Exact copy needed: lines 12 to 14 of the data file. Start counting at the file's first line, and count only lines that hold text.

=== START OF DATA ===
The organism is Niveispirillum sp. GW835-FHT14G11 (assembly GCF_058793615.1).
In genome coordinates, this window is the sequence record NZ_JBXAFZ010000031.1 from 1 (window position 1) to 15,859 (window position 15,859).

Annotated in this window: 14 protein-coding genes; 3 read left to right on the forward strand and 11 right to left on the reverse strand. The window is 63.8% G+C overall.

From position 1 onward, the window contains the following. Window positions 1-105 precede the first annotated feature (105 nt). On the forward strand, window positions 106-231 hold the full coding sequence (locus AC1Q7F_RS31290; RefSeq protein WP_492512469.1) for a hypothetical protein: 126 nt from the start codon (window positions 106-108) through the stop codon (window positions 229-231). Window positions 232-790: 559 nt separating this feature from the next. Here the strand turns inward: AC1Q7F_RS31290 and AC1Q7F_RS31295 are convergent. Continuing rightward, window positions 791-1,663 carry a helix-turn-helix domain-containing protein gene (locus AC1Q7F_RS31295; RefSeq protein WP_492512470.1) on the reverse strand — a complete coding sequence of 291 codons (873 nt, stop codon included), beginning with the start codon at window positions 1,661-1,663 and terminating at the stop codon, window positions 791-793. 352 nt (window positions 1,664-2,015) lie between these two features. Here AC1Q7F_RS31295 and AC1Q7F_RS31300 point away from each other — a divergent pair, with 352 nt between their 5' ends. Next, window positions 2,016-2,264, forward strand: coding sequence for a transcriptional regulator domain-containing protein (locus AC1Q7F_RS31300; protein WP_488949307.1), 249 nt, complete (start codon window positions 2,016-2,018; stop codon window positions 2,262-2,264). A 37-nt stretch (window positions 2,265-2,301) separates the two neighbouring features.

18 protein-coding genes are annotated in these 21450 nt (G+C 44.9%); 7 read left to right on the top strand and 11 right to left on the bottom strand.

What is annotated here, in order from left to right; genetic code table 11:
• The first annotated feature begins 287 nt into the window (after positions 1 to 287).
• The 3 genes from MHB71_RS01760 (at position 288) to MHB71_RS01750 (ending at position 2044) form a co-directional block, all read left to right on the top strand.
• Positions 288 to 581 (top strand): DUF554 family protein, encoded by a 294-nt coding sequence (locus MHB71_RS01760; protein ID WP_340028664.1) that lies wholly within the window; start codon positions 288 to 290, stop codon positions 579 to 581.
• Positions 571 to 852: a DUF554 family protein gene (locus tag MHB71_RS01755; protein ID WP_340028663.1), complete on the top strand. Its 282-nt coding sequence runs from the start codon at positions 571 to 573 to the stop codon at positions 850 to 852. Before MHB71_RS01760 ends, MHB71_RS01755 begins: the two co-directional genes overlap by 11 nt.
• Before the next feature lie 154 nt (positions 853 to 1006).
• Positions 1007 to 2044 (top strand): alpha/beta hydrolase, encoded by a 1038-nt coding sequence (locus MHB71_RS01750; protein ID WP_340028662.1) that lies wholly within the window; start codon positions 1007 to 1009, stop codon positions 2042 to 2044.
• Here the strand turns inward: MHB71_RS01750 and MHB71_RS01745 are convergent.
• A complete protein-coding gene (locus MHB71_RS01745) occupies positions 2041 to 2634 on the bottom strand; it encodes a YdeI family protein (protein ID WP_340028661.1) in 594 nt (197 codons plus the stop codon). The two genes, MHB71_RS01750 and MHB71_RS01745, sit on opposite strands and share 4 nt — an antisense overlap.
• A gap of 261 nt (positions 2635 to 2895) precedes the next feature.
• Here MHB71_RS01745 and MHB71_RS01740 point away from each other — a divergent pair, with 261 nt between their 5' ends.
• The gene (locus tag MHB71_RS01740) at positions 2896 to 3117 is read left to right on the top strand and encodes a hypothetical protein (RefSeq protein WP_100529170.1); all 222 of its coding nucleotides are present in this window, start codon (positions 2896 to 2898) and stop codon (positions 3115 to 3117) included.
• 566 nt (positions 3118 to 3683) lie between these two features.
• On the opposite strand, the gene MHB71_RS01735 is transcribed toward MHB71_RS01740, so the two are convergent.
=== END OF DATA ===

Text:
• Positions 1007 to 2044 (top strand): alpha/beta hydrolase, encoded by a 1038-nt coding sequence (locus MHB71_RS01750; protein ID WP_340028662.1) that lies wholly within the window; start codon positions 1007 to 1009, stop codon positions 2042 to 2044.
• Here the strand turns inward: MHB71_RS01750 and MHB71_RS01745 are convergent.
• A complete protein-coding gene (locus MHB71_RS01745) occupies positions 2041 to 2634 on the bottom strand; it encodes a YdeI family protein (protein ID WP_340028661.1) in 594 nt (197 codons plus the stop codon). The two genes, MHB71_RS01750 and MHB71_RS01745, sit on opposite strands and share 4 nt — an antisense overlap.